As an indicator of the significance of UNECE agricultural quality standards, you may wish to note that European Union standards that are based on UNECE standards cover around 90% of the market volume of products traded in Europe! Moreover, because a large proportion of world trade in agricultural products relies on UNECE standards, these standards can contribute to further post-enlargement European integration if their use is promoted in non-acceding countries.

At the same time, too many standards - which are the expression of a society that cares about the quality of produce and manufactures - are often at odds with the needs of societies that are still preoccupied with fulfilling the basic needs of their people. For this reason, it is clearly important for standards to be developed internationally so that a balance among different sets of interests can be found, which respects the interests of all stakeholders. More generally, I hope very much that the recent EU initiative on the Doha Round of world trade talks, an initiative that includes elimination of agricultural export subsidies and a softening of its demands for negotiations on the Singapore issues, will speed up the Doha Round and – at the same time – that the governments will agree to negotiate the last Singapore issue, that is trade facilitation. I strongly believe that this would be to the benefit of all member States.

UNECE is strongly involved in trade facilitation. Our work in trade facilitation has resulted in techniques, recommendations and norms that are implemented across the world. We also create global e-business standards which are critical to trade as the development of regional or national variations of these standards would result in ipso facto technical barriers to trade in the growing area of electronically traded goods and services.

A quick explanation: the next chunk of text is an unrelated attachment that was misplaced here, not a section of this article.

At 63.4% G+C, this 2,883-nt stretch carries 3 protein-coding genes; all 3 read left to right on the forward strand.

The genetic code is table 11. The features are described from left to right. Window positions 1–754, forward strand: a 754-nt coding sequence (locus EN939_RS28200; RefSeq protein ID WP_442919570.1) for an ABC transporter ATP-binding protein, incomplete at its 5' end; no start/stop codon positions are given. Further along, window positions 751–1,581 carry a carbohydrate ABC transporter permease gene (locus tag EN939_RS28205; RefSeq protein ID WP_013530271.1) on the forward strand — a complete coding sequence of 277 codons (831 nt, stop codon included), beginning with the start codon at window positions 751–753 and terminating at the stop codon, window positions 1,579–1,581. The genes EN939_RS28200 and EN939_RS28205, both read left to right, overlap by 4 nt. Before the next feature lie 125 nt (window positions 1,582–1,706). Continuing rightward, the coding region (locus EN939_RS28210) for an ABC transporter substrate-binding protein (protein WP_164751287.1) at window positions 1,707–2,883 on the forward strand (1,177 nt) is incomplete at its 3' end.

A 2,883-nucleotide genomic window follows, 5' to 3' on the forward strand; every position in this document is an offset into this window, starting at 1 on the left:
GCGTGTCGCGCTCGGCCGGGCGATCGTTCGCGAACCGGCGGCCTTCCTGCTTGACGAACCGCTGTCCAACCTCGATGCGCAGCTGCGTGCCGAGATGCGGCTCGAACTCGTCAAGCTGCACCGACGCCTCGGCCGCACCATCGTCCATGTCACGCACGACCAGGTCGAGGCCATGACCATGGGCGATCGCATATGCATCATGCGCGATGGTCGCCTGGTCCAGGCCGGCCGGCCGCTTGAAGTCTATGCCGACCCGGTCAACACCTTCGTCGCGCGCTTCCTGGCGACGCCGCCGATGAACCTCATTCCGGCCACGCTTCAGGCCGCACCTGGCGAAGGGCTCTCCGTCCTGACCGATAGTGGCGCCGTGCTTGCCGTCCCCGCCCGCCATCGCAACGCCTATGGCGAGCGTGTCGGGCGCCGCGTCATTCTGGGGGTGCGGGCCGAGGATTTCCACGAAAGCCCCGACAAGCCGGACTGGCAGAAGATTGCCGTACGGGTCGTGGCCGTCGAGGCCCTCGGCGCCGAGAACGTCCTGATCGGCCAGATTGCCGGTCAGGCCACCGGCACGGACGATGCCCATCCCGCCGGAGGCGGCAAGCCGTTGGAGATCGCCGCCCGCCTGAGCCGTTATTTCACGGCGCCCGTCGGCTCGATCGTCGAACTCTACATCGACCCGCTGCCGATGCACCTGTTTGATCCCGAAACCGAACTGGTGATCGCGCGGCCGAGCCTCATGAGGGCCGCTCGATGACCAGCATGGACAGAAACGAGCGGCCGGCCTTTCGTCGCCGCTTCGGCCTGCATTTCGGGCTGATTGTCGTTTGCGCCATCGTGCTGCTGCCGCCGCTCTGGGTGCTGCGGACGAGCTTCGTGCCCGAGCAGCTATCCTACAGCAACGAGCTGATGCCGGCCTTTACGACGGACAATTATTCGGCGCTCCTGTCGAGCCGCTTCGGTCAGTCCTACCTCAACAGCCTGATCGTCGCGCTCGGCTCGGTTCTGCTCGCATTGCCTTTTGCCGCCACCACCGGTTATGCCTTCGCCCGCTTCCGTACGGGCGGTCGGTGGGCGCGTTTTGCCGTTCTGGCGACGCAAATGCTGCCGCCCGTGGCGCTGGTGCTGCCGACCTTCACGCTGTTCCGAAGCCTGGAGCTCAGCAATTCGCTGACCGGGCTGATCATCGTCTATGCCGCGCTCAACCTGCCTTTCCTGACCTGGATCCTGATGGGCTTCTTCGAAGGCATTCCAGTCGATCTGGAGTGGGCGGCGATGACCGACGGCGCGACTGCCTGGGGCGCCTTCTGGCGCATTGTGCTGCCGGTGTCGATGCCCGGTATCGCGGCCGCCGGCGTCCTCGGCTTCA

Ladies and Gentlemen,

I would also like to draw your attention to another area of work of the CTIED in industry restructuring and enterprise development, where UNECE focuses on phasing out declining sectors, stimulating entrepreneurship and the development of small and medium-sized enterprises (SMEs), and promoting the use of information and communication technologies, especially to encourage the development of the knowledge-based economy in this region.

Other important priorities for the Committee’s work are good governance and the development of new legal and commercial practices as well as building partnerships between the public and private sector. Our programmes in these areas are also increasingly focussed on the non-EU member countries, and on the most disadvantaged among economic actors.

During the course of the Forum, all the different areas of activity of the Committee will be at the centre of the debate. I believe, therefore, that this Forum will allow us to better serve the interests of our member States, by helping us to better orient our work as new priorities emerge from a rapidly changing Europe, hopefully contributing to an environment which would be more conducive to improving the competitiveness of all UNECE member States.

Thank you for your attention.


© United Nations Economic Commissions for Europe – 2013